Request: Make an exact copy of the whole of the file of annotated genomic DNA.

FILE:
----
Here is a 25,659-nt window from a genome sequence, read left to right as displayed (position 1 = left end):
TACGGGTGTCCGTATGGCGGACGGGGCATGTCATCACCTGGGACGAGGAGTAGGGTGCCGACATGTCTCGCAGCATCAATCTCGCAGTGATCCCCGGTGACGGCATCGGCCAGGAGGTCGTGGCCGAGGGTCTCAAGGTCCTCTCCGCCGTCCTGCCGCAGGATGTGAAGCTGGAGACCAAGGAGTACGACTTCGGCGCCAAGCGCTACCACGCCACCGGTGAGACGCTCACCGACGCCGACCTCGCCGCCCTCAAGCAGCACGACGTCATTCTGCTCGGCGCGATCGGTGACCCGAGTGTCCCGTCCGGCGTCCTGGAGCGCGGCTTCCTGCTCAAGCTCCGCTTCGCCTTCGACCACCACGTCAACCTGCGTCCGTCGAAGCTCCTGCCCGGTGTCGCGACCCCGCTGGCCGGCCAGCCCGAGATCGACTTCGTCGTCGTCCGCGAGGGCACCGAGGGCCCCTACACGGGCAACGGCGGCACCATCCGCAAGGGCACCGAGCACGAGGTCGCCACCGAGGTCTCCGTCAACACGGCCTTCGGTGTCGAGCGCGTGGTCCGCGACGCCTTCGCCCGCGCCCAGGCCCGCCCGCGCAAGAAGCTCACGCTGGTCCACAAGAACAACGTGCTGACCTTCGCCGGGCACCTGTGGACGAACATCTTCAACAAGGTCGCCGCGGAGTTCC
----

Here is a 25,659-nt window from a genome sequence, read left to right as displayed (position 1 = left end):
TACGGGTGTCCGTATGGCGGACGGGGCATGTCATCACCTGGGACGAGGAGTAGGGTGCCGACATGTCTCGCAGCATCAATCTCGCAGTGATCCCCGGTGACGGCATCGGCCAGGAGGTCGTGGCCGAGGGTCTCAAGGTCCTCTCCGCCGTCCTGCCGCAGGATGTGAAGCTGGAGACCAAGGAGTACGACTTCGGCGCCAAGCGCTACCACGCCACCGGTGAGACGCTCACCGACGCCGACCTCGCCGCCCTCAAGCAGCACGACGTCATTCTGCTCGGCGCGATCGGTGACCCGAGTGTCCCGTCCGGCGTCCTGGAGCGCGGCTTCCTGCTCAAGCTCCGCTTCGCCTTCGACCACCACGTCAACCTGCGTCCGTCGAAGCTCCTGCCCGGTGTCGCGACCCCGCTGGCCGGCCAGCCCGAGATCGACTTCGTCGTCGTCCGCGAGGGCACCGAGGGCCCCTACACGGGCAACGGCGGCACCATCCGCAAGGGCACCGAGCACGAGGTCGCCACCGAGGTCTCCGTCAACACGGCCTTCGGTGTCGAGCGCGTGGTCCGCGACGCCTTCGCCCGCGCCCAGGCCCGCCCGCGCAAGAAGCTCACGCTGGTCCACAAGAACAACGTGCTGACCTTCGCCGGGCACCTGTGGACGAACATCTTCAACAAGGTCGCCGCGGAGTTCC